2 Beefsteak Tomatoes or approx 4 good sized ones
1 large Avocado
1 red chilli pepper
2 cloves garlic
Small red onion
3 generous tablespoons Olive oil
Juice from small lemon or lime (or both)
Pinch salt (pref sea salt)

Add salt to lemon/ lime juice and put to one side to dissolve. Prepare Mango and Avocado by peeling and de-stoning. Then chop and put into mixing bowl and mash. Skin and de-seed tomatoes and chop finely, add to mashed ingredients. Chop onion into very small pieces, mince the garlic and add to bowl. De-seed chilli pepper and chop into very fine pieces, stir into mixture and gradually add Olive oil, lemon/lime juice. Mix the ingredients together and put into fridge for one hour, before serving.


Smokey Pineapple Dip


Medium can of Pineapple (drained)

2 slices smoked ham (strong flavor)

Medium carton of cream cheese.


Put ingredients into a blender and pulse until smooth (not runny) and serve.

Decorate with either:

Fine chopped chilli for a hot bite

Chopped coriander for a subtle flavor

Ground pecan for a nutty taste

or simply serve with a sprinkling of black pepper


Apple Bite Dip

1 jar apple puree 

2 fresh, sweet eating apples

Medium carton cream cheese

1 onion finely chopped

Mix apple puree and cream cheese in a bowl. Add chopped onion.  Peel, core and grate apples and add to the mix. It is important to add the grated apple last to prevent browning. Mix all the ingredients and serve with garnish of your choice.

This recipe also benefits from having grated cheddar cheese or a Stilton/blue cheese for extra flavor.

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Recipes for Turtle

Suddenly the pole jerked, the line straightened abruptly, and the reel began to spin furiously. Bill grabbed the pole and began reeling the fish in. Then, just as he thought he had everything under control, the fish began zigzagging from right to left before heading straight for a snag that was jutting out of the water a few feet away. Henry yelled from his perch further along the shore “Hey Bill, it looks like you’ve got a whopper this time!” as he grabbed a net and ran over to help. Only it was not a fish at all. It was the biggest snapping turtle the two men had ever seen. This would provide the two camping parties with enough meat for a grand feast!

Turtle, particularly the snapper and the soft-shell, is delicious baked, boiled, stewed, or fried. The following recipes are family favorites that have been handed down for at least three generations, with only a few modifications.

Turtle With Onion Gravy

Six to eight medium to large pieces of turtle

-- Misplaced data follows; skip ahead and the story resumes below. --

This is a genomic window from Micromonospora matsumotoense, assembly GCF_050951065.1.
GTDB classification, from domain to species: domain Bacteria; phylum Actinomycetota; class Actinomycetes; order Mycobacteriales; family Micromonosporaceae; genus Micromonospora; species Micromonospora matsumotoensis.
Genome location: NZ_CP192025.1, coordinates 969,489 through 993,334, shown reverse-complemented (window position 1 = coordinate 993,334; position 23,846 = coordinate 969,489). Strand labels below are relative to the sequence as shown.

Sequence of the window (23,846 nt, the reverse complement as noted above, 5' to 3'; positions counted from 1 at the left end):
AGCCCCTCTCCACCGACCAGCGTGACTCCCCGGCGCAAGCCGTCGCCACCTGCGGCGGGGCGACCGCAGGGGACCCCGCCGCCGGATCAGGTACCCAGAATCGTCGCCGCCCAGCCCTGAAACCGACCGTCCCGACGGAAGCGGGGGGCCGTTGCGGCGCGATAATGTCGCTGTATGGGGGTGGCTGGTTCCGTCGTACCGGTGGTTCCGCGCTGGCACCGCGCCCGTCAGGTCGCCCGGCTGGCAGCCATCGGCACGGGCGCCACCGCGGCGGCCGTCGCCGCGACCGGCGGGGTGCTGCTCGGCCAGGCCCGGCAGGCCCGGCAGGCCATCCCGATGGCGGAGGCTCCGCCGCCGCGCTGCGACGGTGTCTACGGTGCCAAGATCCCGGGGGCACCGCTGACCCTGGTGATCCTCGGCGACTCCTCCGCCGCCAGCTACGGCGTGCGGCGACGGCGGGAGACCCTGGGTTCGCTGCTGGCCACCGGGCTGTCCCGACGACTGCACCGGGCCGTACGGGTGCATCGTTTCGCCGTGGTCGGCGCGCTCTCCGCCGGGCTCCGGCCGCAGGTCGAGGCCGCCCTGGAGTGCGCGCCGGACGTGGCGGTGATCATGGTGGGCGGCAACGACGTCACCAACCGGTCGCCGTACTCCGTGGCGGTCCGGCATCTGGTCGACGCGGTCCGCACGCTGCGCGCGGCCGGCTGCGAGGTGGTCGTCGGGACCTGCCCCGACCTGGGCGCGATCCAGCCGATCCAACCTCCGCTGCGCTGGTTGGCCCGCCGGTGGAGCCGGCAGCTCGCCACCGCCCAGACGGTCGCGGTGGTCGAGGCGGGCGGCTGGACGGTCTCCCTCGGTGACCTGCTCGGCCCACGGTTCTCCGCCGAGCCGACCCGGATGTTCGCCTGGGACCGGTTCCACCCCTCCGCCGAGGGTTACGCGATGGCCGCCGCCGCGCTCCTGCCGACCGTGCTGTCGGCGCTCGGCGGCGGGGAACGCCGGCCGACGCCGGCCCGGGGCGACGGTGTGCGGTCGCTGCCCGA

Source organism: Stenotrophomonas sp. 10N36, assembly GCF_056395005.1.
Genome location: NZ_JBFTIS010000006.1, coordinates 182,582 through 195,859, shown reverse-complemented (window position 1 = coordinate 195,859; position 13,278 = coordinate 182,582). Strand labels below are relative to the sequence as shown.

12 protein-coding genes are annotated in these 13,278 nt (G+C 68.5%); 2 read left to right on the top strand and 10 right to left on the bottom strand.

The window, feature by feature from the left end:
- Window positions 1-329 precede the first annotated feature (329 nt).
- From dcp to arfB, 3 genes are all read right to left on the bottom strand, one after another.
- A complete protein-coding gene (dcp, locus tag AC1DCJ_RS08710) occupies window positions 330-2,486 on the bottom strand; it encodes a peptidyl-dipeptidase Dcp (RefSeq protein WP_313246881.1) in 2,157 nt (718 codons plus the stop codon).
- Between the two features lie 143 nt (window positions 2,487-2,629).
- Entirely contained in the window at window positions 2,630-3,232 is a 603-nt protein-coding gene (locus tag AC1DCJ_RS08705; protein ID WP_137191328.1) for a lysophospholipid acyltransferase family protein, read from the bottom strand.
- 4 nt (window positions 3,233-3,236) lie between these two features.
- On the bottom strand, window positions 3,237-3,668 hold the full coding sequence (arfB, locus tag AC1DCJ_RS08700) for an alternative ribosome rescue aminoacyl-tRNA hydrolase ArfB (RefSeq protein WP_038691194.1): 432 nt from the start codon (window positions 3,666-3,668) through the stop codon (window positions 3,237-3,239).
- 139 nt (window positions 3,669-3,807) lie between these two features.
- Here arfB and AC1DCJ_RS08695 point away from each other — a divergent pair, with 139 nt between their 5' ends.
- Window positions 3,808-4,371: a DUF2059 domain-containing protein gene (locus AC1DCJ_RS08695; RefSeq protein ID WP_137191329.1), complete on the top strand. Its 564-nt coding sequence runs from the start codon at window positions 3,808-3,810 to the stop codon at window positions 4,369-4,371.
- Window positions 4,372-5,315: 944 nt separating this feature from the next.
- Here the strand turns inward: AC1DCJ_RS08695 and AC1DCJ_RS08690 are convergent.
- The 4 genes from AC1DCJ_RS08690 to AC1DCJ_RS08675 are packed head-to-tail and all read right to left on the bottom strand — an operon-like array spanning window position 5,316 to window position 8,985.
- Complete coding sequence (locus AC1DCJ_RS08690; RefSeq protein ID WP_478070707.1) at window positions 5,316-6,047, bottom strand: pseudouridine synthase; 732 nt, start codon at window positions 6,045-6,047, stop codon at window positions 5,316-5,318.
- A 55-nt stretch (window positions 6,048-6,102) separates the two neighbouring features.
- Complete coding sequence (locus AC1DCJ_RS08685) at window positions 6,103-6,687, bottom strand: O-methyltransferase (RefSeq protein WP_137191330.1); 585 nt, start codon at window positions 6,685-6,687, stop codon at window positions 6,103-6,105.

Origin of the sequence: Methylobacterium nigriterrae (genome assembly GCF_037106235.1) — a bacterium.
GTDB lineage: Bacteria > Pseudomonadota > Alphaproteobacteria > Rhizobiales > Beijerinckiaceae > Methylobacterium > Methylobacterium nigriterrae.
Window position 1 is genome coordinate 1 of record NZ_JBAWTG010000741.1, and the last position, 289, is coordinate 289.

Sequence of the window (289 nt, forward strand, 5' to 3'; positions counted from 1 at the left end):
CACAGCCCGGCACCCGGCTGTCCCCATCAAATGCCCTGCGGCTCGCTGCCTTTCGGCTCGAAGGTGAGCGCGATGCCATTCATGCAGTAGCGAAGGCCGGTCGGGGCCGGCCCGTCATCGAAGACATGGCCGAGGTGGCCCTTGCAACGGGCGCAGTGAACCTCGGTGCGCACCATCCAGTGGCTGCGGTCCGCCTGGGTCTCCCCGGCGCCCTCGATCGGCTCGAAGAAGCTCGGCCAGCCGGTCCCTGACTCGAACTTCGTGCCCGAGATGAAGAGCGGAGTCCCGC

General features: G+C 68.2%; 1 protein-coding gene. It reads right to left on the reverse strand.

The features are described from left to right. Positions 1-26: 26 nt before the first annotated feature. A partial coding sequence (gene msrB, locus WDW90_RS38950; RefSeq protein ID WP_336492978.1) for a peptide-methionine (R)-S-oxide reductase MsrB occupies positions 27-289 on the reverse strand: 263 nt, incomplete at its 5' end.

Approximately two cups of flour (enough to coat the meat)
One package of onion soup mix
One cup whole or 2% milk
Salt and pepper to suit taste
Approximately two tablespoons of vegetable oil for browning
Two cups of water

Wash the turtle pieces thoroughly and pat dry. Combine the salt, pepper, and flour in a bag or bowl. Dip the turtle pieces in the milk and dredge with the flour mixture, making sure each piece is well coated, and set aside. Heat the oil until it begins to bubble, then carefully add the coated meat. After browning the pieces until golden brown on all sides, remove and drain them on paper towels. Then you will need to drain most of the oil from the pan, leaving only enough drippings (approximately one teaspoon) to add extra flavor to the gravy. Blend the water and onion soup mix in the same pan the turtle was cooked in and bring to a boil. Reduce heat and add the turtle. Simmer until the meat is tender, stirring often (add more water if needed to prevent sticking). Serve with potatoes or rice, along with sweet corn and green onions. Enjoy.

Deep Fried Turtle

Six to eight medium pieces of turtle
One cup buttermilk
Salt and pepper to suit taste
One clove finely chopped garlic (you can use a powdered equivalent if you like)
Enough vegetable oil to deep fry
Approximately two cups of flour (enough to coat the meat)

Place the turtle meat in a large bowl, cover with the buttermilk, and refrigerate overnight. This will help tenderize the meat. Take the mixture out and bring it to room temperature (about one half hour). While waiting, combine the flour, salt, garlic, and pepper in a bag or bowl. Remove the pieces of turtle from the buttermilk and dredge them in the flour mixture, making sure each piece is well coated. Deep fry in hot oil until golden brown. Serve with roasted corn on the cob and potatoes.

To roast corn
Six ears of fresh corn on the cob (do not remove husks or stems)
Two tablespoons of salt
One gallon of water (or enough to cover corn)

Thoroughly mix the salt and water together. Leaving the husks and stems on the corn, soak in the salt solution overnight. Remove and drain well. Using the stems as handles, place the corn on the grill and roast until the corn is tender (about one half hour). Serve.

For a more colorful and tastier version of the above recipe, simply peel back the husks and tie them to the stems with a string or wire prior to roasting. Roast until the corn is lightly browned on all sides. Enjoy.

Now back to the story